Photo: Lynne Sladky/AP

On Oct. 9, Dolpins offensive line coach Chris Foerster resigned after a video showing him snorting lines of cocaine was released by Las Vegas model Kijuana Nige. After releasing the video, Nige talked to the press, saying that “a point had to be proven” about white privilege. Since then, all has been quiet until yesterday, when Foerster opened up to’s Tom Pelissero about his issues with substance abuse and his efforts towards recovery.

Foerster says he has had alcohol issues for around 30 years, though he didn’t start doing cocaine until 2015, when he was with the 49ers, which “put the accelerator on” his addiction troubles. He found Nige in a “back page ad” in California in September when the Dolphins were in California, and the two proceeded to go on a eight- or nine-day bender which ended when Foerster made the now-infamous video just before the Dolphins traveled to London to play the Saints on Oct. 1. He says it was the last time he used cocaine, and he did so much because he was trying to get rid of his stash before boarding the plane to London.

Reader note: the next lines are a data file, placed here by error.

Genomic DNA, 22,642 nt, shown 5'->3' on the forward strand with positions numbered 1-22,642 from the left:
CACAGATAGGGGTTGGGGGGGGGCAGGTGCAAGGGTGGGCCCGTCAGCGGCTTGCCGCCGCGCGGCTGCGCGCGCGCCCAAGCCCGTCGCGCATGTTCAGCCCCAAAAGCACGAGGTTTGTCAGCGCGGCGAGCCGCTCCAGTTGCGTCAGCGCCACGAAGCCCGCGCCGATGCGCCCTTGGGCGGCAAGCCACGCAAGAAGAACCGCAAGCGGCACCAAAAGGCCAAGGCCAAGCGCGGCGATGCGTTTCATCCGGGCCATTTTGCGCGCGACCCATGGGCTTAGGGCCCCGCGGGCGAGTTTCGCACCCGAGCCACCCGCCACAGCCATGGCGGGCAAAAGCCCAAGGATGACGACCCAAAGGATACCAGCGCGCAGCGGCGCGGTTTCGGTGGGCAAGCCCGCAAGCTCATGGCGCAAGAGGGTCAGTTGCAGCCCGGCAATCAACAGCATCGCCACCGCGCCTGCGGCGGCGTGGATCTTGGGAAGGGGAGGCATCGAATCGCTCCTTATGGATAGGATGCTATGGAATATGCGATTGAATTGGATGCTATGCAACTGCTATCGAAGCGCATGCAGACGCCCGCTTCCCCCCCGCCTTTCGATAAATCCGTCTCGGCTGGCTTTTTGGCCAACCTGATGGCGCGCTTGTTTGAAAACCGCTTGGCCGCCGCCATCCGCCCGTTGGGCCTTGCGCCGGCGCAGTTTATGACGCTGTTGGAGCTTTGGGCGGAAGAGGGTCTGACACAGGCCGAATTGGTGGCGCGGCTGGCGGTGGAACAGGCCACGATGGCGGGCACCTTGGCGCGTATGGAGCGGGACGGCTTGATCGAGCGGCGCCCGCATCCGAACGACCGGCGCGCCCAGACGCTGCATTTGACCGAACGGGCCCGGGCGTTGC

The night that Nige released the tape, coach Adam Gase and a Dolphins security employee spoke with Foerster, and after he showed up to the team facility to go over tape, he was told to go home. He later asked for a leave of absence, but resigned after the Dolphins requested he do so. Foerster was checked into rehab by that night, and he’s now in outpatient treatment and is part of a twelve-step program. His life is now an ascetic one as he tries to reckon with decades of addiction, yet he still said he’s never felt better or happier. Of his three children, only one has spoken to him, and he still hopes to repair what he can of their relationship and maybe even coach again someday.

“The No. 1 consequence for me is I have a chance to fix my life,” he said. “I have a chance to get well, I have a chance to get right, I have a chance to get better, I have a chance to try to repair relationships that may be destroyed and ruined for the rest of my life. But I have a chance to get it right, man. And I’m sincere in that.

Ultimately, Foerster seems to have made his peace, and he says that even during the depths of his addiction, he never performed his duties as offensive line coach under the influence. He says he deeply wants to coach again, but understands that he may have burnt his bridges.

“I made a terrible mistake and I’m responsible for it, and I didn’t go to treatment because I wanted to get my job back. I knew this s—- was out of control. It’s been the most humbling experience. But it’s what I needed.”